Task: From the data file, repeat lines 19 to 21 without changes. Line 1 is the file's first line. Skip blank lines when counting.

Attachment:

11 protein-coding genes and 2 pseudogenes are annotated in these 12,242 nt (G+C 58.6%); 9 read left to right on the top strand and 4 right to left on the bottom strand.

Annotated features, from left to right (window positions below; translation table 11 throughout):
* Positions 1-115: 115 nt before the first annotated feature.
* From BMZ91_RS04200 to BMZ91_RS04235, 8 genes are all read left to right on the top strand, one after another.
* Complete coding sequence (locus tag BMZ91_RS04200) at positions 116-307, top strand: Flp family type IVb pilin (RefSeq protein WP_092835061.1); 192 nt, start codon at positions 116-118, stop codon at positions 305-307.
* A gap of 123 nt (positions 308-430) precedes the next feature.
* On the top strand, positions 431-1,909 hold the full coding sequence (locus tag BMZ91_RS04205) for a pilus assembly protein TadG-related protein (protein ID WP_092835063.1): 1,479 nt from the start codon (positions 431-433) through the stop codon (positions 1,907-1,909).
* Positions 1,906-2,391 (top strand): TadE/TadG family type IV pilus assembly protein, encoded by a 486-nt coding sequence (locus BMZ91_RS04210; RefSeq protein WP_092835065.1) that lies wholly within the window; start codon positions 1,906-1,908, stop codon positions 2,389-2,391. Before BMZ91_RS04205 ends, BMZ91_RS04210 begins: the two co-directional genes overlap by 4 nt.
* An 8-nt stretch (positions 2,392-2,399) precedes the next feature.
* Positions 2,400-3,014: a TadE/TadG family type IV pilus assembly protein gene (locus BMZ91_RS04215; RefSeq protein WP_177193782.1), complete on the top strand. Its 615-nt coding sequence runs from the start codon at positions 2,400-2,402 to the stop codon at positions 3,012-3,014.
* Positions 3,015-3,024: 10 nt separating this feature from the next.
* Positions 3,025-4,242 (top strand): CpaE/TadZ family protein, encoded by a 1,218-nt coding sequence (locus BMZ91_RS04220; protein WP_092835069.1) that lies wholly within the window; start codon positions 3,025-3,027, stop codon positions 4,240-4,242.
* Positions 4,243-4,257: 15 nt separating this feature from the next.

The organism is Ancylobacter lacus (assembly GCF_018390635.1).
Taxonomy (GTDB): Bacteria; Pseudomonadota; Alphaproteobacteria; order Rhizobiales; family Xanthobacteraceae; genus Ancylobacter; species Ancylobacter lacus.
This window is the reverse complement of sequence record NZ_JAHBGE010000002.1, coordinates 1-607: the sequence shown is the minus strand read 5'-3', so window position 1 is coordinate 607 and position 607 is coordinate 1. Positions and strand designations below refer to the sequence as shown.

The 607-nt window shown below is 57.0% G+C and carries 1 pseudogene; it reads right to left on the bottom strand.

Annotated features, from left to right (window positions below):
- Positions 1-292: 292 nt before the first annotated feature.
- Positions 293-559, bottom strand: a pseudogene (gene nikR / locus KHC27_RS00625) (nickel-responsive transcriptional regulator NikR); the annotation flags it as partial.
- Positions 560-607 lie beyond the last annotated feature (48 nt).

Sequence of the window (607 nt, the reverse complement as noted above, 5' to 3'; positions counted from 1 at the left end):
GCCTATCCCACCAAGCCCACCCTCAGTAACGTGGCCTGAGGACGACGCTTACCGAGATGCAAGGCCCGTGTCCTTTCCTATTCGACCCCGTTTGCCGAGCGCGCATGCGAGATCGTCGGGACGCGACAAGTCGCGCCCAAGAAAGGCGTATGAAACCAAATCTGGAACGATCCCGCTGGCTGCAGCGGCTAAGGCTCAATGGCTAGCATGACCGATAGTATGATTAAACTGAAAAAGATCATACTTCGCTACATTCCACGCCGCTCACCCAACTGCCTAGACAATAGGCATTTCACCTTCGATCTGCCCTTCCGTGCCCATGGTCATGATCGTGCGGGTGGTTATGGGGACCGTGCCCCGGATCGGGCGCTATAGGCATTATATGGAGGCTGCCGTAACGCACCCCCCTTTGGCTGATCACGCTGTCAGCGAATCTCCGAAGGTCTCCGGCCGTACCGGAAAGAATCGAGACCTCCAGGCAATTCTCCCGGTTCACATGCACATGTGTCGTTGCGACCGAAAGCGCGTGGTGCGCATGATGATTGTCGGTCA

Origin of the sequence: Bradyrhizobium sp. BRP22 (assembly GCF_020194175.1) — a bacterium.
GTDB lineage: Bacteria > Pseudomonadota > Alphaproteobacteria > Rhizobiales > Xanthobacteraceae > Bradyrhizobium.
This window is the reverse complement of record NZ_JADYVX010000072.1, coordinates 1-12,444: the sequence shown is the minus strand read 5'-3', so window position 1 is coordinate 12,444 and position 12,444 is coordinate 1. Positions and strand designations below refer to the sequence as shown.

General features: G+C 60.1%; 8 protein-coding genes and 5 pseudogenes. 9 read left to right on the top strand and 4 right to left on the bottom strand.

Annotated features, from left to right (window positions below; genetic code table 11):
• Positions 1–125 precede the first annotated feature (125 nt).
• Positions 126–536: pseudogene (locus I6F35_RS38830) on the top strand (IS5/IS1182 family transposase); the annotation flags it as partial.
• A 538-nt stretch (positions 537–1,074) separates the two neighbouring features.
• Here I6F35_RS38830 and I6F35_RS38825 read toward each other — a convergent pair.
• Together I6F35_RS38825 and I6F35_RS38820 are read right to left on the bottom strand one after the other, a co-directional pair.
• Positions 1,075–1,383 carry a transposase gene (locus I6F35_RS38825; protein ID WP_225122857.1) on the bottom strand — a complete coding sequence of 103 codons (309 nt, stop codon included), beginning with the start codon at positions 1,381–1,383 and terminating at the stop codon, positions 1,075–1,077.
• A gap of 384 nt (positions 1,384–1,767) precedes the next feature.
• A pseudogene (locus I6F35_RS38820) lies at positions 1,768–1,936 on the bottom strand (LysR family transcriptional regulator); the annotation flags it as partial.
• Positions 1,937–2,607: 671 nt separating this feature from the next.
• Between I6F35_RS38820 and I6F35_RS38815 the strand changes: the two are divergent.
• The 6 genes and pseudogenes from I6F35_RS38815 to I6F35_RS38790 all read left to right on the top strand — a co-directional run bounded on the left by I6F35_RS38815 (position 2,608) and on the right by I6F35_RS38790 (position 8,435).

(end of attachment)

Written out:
- Positions 1-292: 292 nt before the first annotated feature.
- Positions 293-559, bottom strand: a pseudogene (gene nikR / locus KHC27_RS00625) (nickel-responsive transcriptional regulator NikR); the annotation flags it as partial.
- Positions 560-607 lie beyond the last annotated feature (48 nt).